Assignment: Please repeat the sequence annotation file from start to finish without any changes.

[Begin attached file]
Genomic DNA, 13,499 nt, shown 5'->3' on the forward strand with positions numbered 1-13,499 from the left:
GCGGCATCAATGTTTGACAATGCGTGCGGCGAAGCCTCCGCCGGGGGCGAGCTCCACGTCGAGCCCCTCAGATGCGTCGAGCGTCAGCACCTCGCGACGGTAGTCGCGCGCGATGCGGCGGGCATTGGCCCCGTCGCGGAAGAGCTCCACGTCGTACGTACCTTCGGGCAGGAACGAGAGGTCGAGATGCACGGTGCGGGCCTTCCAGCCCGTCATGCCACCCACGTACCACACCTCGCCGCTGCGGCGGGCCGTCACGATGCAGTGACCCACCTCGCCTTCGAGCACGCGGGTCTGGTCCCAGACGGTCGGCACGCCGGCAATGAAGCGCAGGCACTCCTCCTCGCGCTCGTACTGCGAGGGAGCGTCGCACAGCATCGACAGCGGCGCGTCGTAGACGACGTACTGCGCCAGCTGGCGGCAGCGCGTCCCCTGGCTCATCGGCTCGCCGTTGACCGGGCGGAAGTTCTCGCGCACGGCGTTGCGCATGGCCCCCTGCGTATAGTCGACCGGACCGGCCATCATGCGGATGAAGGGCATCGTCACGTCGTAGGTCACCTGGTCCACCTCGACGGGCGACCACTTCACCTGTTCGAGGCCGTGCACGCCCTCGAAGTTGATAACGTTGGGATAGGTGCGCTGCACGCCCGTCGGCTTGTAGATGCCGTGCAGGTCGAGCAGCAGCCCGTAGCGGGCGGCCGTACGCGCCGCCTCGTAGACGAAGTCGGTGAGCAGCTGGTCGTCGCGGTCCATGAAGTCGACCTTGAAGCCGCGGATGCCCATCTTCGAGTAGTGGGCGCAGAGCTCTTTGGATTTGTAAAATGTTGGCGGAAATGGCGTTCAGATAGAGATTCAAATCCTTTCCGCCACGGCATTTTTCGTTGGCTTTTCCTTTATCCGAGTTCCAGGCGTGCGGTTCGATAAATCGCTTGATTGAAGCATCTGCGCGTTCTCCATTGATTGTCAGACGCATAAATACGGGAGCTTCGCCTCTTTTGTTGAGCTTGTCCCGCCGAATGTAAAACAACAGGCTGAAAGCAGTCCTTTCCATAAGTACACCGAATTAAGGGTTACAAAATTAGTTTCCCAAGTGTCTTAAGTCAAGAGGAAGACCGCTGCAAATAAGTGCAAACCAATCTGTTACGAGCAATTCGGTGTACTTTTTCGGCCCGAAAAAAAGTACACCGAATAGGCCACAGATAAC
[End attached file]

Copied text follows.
Genomic DNA, 13,499 nt, shown 5'->3' on the forward strand with positions numbered 1-13,499 from the left:
GCGGCATCAATGTTTGACAATGCGTGCGGCGAAGCCTCCGCCGGGGGCGAGCTCCACGTCGAGCCCCTCAGATGCGTCGAGCGTCAGCACCTCGCGACGGTAGTCGCGCGCGATGCGGCGGGCATTGGCCCCGTCGCGGAAGAGCTCCACGTCGTACGTACCTTCGGGCAGGAACGAGAGGTCGAGATGCACGGTGCGGGCCTTCCAGCCCGTCATGCCACCCACGTACCACACCTCGCCGCTGCGGCGGGCCGTCACGATGCAGTGACCCACCTCGCCTTCGAGCACGCGGGTCTGGTCCCAGACGGTCGGCACGCCGGCAATGAAGCGCAGGCACTCCTCCTCGCGCTCGTACTGCGAGGGAGCGTCGCACAGCATCGACAGCGGCGCGTCGTAGACGACGTACTGCGCCAGCTGGCGGCAGCGCGTCCCCTGGCTCATCGGCTCGCCGTTGACCGGGCGGAAGTTCTCGCGCACGGCGTTGCGCATGGCCCCCTGCGTATAGTCGACCGGACCGGCCATCATGCGGATGAAGGGCATCGTCACGTCGTAGGTCACCTGGTCCACCTCGACGGGCGACCACTTCACCTGTTCGAGGCCGTGCACGCCCTCGAAGTTGATAACGTTGGGATAGGTGCGCTGCACGCCCGTCGGCTTGTAGATGCCGTGCAGGTCGAGCAGCAGCCCGTAGCGGGCGGCCGTACGCGCCGCCTCGTAGACGAAGTCGGTGAGCAGCTGGTCGTCGCGGTCCATGAAGTCGACCTTGAAGCCGCGGATGCCCATCTTCGAGTAGTGGGCGCAGAGCTCTTTGGATTTGTAAAATGTTGGCGGAAATGGCGTTCAGATAGAGATTCAAATCCTTTCCGCCACGGCATTTTTCGTTGGCTTTTCCTTTATCCGAGTTCCAGGCGTGCGGTTCGATAAATCGCTTGATTGAAGCATCTGCGCGTTCTCCATTGATTGTCAGACGCATAAATACGGGAGCTTCGCCTCTTTTGTTGAGCTTGTCCCGCCGAATGTAAAACAACAGGCTGAAAGCAGTCCTTTCCATAAGTACACCGAATTAAGGGTTACAAAATTAGTTTCCCAAGTGTCTTAAGTCAAGAGGAAGACCGCTGCAAATAAGTGCAAACCAATCTGTTACGAGCAATTCGGTGTACTTTTTCGGCCCGAAAAAAAGTACACCGAATAGGCCACAGATAAC